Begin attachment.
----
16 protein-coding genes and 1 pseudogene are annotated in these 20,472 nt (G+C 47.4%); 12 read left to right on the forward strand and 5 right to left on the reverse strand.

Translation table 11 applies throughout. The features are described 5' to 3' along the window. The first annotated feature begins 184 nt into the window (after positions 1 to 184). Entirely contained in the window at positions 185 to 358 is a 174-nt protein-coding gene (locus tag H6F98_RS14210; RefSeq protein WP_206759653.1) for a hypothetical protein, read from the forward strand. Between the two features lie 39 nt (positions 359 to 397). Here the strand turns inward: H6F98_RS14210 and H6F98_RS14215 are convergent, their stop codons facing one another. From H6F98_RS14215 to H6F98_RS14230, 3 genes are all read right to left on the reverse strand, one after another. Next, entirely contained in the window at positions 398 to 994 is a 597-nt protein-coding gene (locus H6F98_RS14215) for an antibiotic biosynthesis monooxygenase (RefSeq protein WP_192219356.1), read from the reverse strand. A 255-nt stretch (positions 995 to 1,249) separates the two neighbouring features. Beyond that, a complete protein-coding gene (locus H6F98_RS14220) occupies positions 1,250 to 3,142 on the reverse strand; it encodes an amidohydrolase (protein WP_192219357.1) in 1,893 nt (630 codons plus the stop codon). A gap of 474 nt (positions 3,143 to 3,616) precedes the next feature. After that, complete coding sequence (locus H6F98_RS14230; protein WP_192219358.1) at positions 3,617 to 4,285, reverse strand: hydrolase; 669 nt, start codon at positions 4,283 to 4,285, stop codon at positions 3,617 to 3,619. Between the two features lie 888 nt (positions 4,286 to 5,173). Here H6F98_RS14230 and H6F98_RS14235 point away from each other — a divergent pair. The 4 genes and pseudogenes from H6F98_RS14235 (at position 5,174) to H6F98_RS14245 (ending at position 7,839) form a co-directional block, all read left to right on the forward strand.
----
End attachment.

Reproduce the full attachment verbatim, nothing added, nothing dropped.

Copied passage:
16 protein-coding genes and 1 pseudogene are annotated in these 20,472 nt (G+C 47.4%); 12 read left to right on the forward strand and 5 right to left on the reverse strand.

Translation table 11 applies throughout. The features are described 5' to 3' along the window. The first annotated feature begins 184 nt into the window (after positions 1 to 184). Entirely contained in the window at positions 185 to 358 is a 174-nt protein-coding gene (locus tag H6F98_RS14210; RefSeq protein WP_206759653.1) for a hypothetical protein, read from the forward strand. Between the two features lie 39 nt (positions 359 to 397). Here the strand turns inward: H6F98_RS14210 and H6F98_RS14215 are convergent, their stop codons facing one another. From H6F98_RS14215 to H6F98_RS14230, 3 genes are all read right to left on the reverse strand, one after another. Next, entirely contained in the window at positions 398 to 994 is a 597-nt protein-coding gene (locus H6F98_RS14215) for an antibiotic biosynthesis monooxygenase (RefSeq protein WP_192219356.1), read from the reverse strand. A 255-nt stretch (positions 995 to 1,249) separates the two neighbouring features. Beyond that, a complete protein-coding gene (locus H6F98_RS14220) occupies positions 1,250 to 3,142 on the reverse strand; it encodes an amidohydrolase (protein WP_192219357.1) in 1,893 nt (630 codons plus the stop codon). A gap of 474 nt (positions 3,143 to 3,616) precedes the next feature. After that, complete coding sequence (locus H6F98_RS14230; protein WP_192219358.1) at positions 3,617 to 4,285, reverse strand: hydrolase; 669 nt, start codon at positions 4,283 to 4,285, stop codon at positions 3,617 to 3,619. Between the two features lie 888 nt (positions 4,286 to 5,173). Here H6F98_RS14230 and H6F98_RS14235 point away from each other — a divergent pair. The 4 genes and pseudogenes from H6F98_RS14235 (at position 5,174) to H6F98_RS14245 (ending at position 7,839) form a co-directional block, all read left to right on the forward strand.